Austin will keep running Fayette coal power plant, missing key climate goal
Austin Energy will not retire its stake in the Fayette coal power plant next year, the publicly owned electric utility announced Monday. Shutting down its portion of the plant by 2022 had been a key part of the city's climate goals.
Austin Energy said it was unable to reach an agreement on the closure with the Lower Colorado River Authority, which co-owns the plant.
"We’ve been talking to LCRA for a while,” Pat Sweeney, Austin Energy’s vice president for power production told KUT. “At the end of the day, we just couldn’t come to terms that both parties could agree to, to allow us to exit at an affordable basis and at the timeline that was contemplated.”
Sweeney said he could not discuss details of the negotiations because they were confidential.
Carbon dioxide is the number one contributor to the global climate crisis. Five years ago, Austin’s share of the Fayette coal plant was found to be responsible for “80 percent of the utility’s greenhouse gas emissions and 28 percent of all Austin’s greenhouse gas emissions.”
Closing Austin’s portion of the plant by 2022 was an important step to achieving carbon-reduction goals outlined in Austin Energy’s Resource, Generation and Climate Protection Plan to 2030. That plan, in turn, was a cornerstone of the city’s ambitious Climate Equity Plan, which aimsto reach “net zero” emissions communitywide by 2040.
"There really is no way to get to zero carbon if we're going to continue to burn coal at Fayette."Cyrus Reed, conservation director for the Lone Star Sierra Club
Sweeney said Austin Energy may need to update its resource-generation plan to take into account the continued operation of the Fayette plant. But the utility will be using a carbon-pricing mechanism known as "reduce emissions affordably for climate health," or REACH, to limit the amount of coal it burns at the Fayette plant.
“Our goals are the same, they can change in future updates, but for the time being, they’re the same,” he said. “They’re to reduce the emissions carbon profile of our generation fleet and ultimately get out of the generation of carbon.”
Those who have worked for years on weaning Austin off fossil fuels reacted to the announcement Monday with anger and disappointment.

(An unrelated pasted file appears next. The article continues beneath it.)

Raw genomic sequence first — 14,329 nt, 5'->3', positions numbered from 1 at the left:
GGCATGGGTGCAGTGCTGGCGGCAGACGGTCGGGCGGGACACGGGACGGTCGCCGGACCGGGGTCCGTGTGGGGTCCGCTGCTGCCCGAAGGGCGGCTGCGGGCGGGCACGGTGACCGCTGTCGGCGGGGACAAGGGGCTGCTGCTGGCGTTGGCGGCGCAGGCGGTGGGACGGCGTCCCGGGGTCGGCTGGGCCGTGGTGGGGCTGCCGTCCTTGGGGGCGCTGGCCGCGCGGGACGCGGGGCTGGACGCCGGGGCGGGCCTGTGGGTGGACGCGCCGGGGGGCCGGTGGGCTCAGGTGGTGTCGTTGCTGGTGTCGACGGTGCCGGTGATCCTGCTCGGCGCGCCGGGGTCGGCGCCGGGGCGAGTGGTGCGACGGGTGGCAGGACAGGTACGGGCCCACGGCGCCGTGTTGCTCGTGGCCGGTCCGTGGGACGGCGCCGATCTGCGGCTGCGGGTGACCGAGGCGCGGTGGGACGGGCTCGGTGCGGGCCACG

"I, frankly, find it to be outrageous,” said Cyrus Reed, who serves on the city's Electric Utility Commission and is the conservation director for the Lone Star Sierra Club. "There really is no way to get to zero carbon if we're going to continue to burn coal at Fayette.”
Reed also criticized the way Austin Energy announced the news, saying the utility could have included new deadlines to aim for even as it announced the breakdown of negotiations with the LCRA.
“We’re going to be mobilizing people to call into City Council to make sure that we look at what seems to be somewhat of a rash decision carefully,” he said.
Sweeney said the utility has been updating City Council regularly on the state of negotiations with the LCRA. As of now, he said, the utility has no new deadline for when it may be able to get out of the coal business.
“The only endpoint we can talk about is ... power plants, like many things, get to an age where they’re just not economically and functionally feasible to continue operating,” he said.
He said he wasn’t sure exactly when that time would come for the Fayette plant but “there will be an end.”
While the utility will continue to run the coal plant, it said it is on track to retire its Decker Creek gas-burning facility by March. It has also announced plans to run a controversial biofuel electric plant it owns in East Texas year-round thanks to “improved operations and current market conditions.”